In The Tourist Gaze (2002), John Urry theorised about how “gazing upon other cultures and environments, both celebrates and domesticates otherness”. This theory is in relevance to cinematic portrayal of different cultures, not ‘inspired’ products, but it still gives insight into the sometimes-subconscious action of appropriation. In displaying these exotic and interesting items at home, it is somehow domesticating a culture you once deemed visually displeasing. The issue is not the interest in classical Indian décor. There is no sort of ownership of lotuses, palm leaves, or peacocks, in fact, there is a much deeper architectural history behind the different temple designs across a range of areas and religions in the Asian subcontinent. The real issue stems from the fact that when a big company stocks ‘Indianised’ products, it instantly becomes trendy, not foreign. Is it perhaps a method of disciplining this ‘otherness’ to fit within a ‘western’ household? This issue is exemplified by bloggers who have taken to this new wave of homeware, stating phrases like:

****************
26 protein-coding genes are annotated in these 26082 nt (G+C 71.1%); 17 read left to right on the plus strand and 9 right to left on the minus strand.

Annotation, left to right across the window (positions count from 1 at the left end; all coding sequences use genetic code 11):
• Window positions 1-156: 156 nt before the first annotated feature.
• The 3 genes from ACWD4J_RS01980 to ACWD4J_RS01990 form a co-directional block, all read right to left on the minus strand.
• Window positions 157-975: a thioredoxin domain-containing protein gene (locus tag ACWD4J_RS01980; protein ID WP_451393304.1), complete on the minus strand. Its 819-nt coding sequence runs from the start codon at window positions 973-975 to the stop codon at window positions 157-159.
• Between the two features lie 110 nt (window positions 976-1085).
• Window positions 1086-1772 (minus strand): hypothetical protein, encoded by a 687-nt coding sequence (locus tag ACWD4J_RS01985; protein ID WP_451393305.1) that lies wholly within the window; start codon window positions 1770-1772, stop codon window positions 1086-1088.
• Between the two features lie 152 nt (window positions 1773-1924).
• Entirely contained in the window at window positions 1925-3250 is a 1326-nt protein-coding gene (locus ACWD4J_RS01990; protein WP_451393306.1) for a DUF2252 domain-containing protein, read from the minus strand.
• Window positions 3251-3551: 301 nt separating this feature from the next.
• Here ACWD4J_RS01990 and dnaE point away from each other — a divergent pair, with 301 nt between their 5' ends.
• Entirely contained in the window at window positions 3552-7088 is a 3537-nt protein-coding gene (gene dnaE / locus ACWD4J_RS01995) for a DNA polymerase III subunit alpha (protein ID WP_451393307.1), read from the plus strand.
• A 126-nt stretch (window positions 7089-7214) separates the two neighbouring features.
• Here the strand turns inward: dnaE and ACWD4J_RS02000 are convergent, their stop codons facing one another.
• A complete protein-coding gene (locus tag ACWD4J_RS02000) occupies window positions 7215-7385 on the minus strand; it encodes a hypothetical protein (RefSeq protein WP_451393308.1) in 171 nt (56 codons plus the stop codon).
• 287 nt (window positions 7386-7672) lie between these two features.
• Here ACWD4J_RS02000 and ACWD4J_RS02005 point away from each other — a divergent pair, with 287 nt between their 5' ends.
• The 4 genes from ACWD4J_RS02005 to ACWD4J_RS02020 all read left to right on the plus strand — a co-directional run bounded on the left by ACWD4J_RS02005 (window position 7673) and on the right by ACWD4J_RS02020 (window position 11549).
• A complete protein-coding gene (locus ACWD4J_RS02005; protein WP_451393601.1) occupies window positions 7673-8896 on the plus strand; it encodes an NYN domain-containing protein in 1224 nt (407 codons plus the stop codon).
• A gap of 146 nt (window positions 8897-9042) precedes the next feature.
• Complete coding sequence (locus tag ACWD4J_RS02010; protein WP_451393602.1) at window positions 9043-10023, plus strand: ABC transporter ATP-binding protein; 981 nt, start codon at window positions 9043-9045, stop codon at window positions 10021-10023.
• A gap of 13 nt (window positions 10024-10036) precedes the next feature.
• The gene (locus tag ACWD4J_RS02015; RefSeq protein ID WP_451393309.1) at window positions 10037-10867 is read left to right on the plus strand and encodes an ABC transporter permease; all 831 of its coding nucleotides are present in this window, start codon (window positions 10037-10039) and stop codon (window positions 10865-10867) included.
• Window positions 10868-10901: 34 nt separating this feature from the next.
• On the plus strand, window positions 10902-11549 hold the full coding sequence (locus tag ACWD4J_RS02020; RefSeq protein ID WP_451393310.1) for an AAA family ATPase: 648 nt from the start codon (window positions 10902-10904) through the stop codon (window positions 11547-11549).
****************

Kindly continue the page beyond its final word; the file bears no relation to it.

please get rid of any preconceived, clichéd ideas you have about Indian homewares! As this post will prove, all manner of styles and colours of homewares now come out of India…” - (Interiors Addict)

I couldn’t help but wonder how entire cultures could be reduced to a single vendible aesthetic. This is in no means a particularly new phenomenon. In looking back at pop culture, one can cite several examples of blatant appropriation with Katy Perry’s 2013 American Music Awards performance where she used a Japanese geisha themed set or Kylie Jenner’s ‘insta-famous’ photo of her in cornrows. Selena Gomez’s song ‘Come & Get It’ references Bollywood culture through sartorial and design choices, with the singer wearing a bindi, a symbolic aspect in Hindu tradition. What these examples have in common is that they are harmful generalisations, often reducing several cultures into one. They present cultural aspects (kimonos, braids, bindis) which are used as stereotypes against those of the respective culture; but then are somehow transformed into something trendy or cool. Activist and actress Amandla Stenberg (who has called out Jenner in the past) summarises, “Appropriation occurs when the appropriator is not aware of the deep significance of the culture they are partaking in.”